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'A rip-off': Should you really get mad about Italy’s table charge?

Giampietro Vianello
Giampietro Vianello - [email protected]
'A rip-off': Should you really get mad about Italy’s table charge?
Two tourists enjoy a meal at a restaurant by the side of the Grand Canal in Venice. Photo by Marco Bertorello / AFP

Visitors often balk at the sight of Italy's controversial 'coperto' charge on their restaurant bills – but what is the fee really for, and is it legal?


Italy is known the world over for the quality of its cuisine. But while the fresh produce, the flavours and the unique authenticity of the recipes are all likely to leave you mesmerised, you may not be as content with the mysterious coperto charge figuring in your bill at the end of your meal.

In fact, if you’ve found this article, there’s a good chance that you’re at a restaurant in Italy right now, trying to figure out what that obscure item is and why on earth you’re being charged for it. 

And a quick browse on social media will show you that there’s no shortage of people complaining about it online.

According to X (formerly Twitter) user YogLog3, “there's nothing more annoying than 'coperto' in Italy where you pay for table cover in restaurants.” 

“Alright mate I have my own fork and knife doesn't work,” he adds.

Similarly, user SummerRhapsody says the coperto is "unfair and a rip off", citing it as one of the reasons why "tourism in Italy doesn't deserve to boom".

In an effort to clear any doubts on the subject, here’s what a coperto is and what Italian law says about it.

Restaurant in Piazza Navona, Rome

Fine-dining restaurants and venues in premium locations usually have higher 'coperto' fees. Photo by Andreas SOLARO / AFP

What is it?

A coperto (literally, ‘covered’) is a fixed fee which is charged by restaurants in Italy on a per-person basis, in addition to the cost of food and drinks.

In some countries this may be known as a cover charge, while in other countries it's entirely unheard of.

With roots dating as far back as the Middle Ages, a cover charge is widely considered to cover expenses for washing or replacing cutlery, plates, napkins and tablecloths used by customers.

READ ALSO: Aperol and aperitivo: A guide to visiting bars and cafes in Italy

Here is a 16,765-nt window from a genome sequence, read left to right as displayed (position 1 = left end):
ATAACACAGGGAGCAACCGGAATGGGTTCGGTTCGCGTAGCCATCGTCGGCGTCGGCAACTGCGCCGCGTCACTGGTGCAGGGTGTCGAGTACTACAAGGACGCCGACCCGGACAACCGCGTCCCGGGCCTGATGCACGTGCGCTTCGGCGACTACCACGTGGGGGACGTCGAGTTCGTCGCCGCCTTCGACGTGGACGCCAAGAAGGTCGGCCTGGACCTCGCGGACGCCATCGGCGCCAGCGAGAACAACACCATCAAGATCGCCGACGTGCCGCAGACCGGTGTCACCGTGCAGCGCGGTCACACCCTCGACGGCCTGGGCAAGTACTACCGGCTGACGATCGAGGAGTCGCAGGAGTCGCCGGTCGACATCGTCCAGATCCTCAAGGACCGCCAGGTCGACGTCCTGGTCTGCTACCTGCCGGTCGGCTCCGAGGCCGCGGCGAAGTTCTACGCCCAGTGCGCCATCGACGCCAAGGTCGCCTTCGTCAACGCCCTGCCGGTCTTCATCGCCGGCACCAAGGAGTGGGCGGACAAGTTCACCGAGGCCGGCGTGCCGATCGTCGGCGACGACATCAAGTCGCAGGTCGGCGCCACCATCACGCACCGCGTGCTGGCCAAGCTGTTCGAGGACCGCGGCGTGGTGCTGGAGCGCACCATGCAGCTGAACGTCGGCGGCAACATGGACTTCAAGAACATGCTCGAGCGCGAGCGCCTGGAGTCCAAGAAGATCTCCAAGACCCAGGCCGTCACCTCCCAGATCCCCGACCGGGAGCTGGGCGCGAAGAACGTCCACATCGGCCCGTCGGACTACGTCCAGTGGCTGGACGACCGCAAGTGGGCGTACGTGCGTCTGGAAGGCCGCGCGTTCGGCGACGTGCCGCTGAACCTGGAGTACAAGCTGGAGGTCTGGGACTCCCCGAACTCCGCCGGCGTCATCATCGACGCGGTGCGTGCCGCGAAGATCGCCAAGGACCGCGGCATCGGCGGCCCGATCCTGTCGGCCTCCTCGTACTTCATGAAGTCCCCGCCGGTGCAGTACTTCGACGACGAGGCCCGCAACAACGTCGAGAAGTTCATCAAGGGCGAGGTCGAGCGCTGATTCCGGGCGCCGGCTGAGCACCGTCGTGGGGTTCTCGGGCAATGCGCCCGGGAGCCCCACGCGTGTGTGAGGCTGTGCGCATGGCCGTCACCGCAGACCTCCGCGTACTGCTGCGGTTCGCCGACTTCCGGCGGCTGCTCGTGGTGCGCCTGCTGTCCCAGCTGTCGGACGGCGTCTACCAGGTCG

Given the nature of the fee, the coperto charge only applies to seated customers (both children and adults), meaning that you won’t have it tacked onto a takeaway order (and should definitely complain if you do).

How much is it?

On average, a coperto ranges from €2 to €4 per person, and some people don't mind paying this, particularly given that there's no expectation of tipping in Italy.

But – here comes the first controversial bit – fancy, fine-dining restaurants or those in prime locations usually charge much more: you can easily be handed a coperto of €10 or even €15 per person at a restaurant in Venice’s Piazza San Marco or right by Milan’s Duomo cathedral.


This is because the premium setting, quality of service and competence of the waiting staff are often perceived by management as warranting a higher charge - though costs for washing or replacing cutlery, plates and linen may essentially be the same as in less fancy venues. 

Is all of this legal?  

For a country where nearly every aspect of life is regulated by intricate and often puzzling laws, you may be surprised to learn that Italy doesn’t actually have any specific law regarding the cover charge.

But article 180 of a decree issued in 1940 states that all items and services on sale in bars and restaurants, and their prices “must be displayed in a visible place”.

READ ALSO: Where, when and how to drink coffee like an Italian

Open-air restaurant in Rome

Italy has no specific Italian law directly regulating 'coperto' table charges. Photo by Andreas SOLARO / AFP

As confirmed by previous rulings, this effectively means that restaurants can lawfully charge a coperto and can freely establish the fee’s amount just as long as the charge itself and the exact amount are included in their menus or price boards. 

Ultimately then, unless the coperto doesn’t figure in the menu (it can usually be found in small print at the bottom of the first or last page) or on a price board, customers have no legal grounds to demand that the fee be removed from the bill.  


One exception: Lazio

Lazio, which is home to the capital, Rome, is the only Italian region where restaurants are not allowed to charge a coperto.

In fact, regional law 21, issued in November 2006, banned restaurants from “applying additional costs as part of the coperto”.

But, restaurants in the region, particularly in Rome, have long been reported as frequently circumventing the ban by ‘concealing’ the fee behind other items, chiefly a bread charge (or pane), or a service charge (or servizio).

Are pane and servizio different fees?

The boundaries between pane, servizio and coperto are by no means well defined, but, at least on paper, they are all different fees. 

In particular, the bread charge is relative to the bread and breadsticks basket you’re given right after taking a seat at your table (note: you can refuse this to avoid being charged for it), whereas the service charge refers to the services performed by the waiting staff.


The greatest amount of confusion here comes from restaurants sometimes merging the bread and coperto fees into a single charge – generally indicated as pane e coperto – or by incorrectly using servizio in place of coperto.

Should you find either pane or servizio in your bill, remember: just like the coperto, they too must be included in menus or price boards in order for restaurants to be able to charge them.


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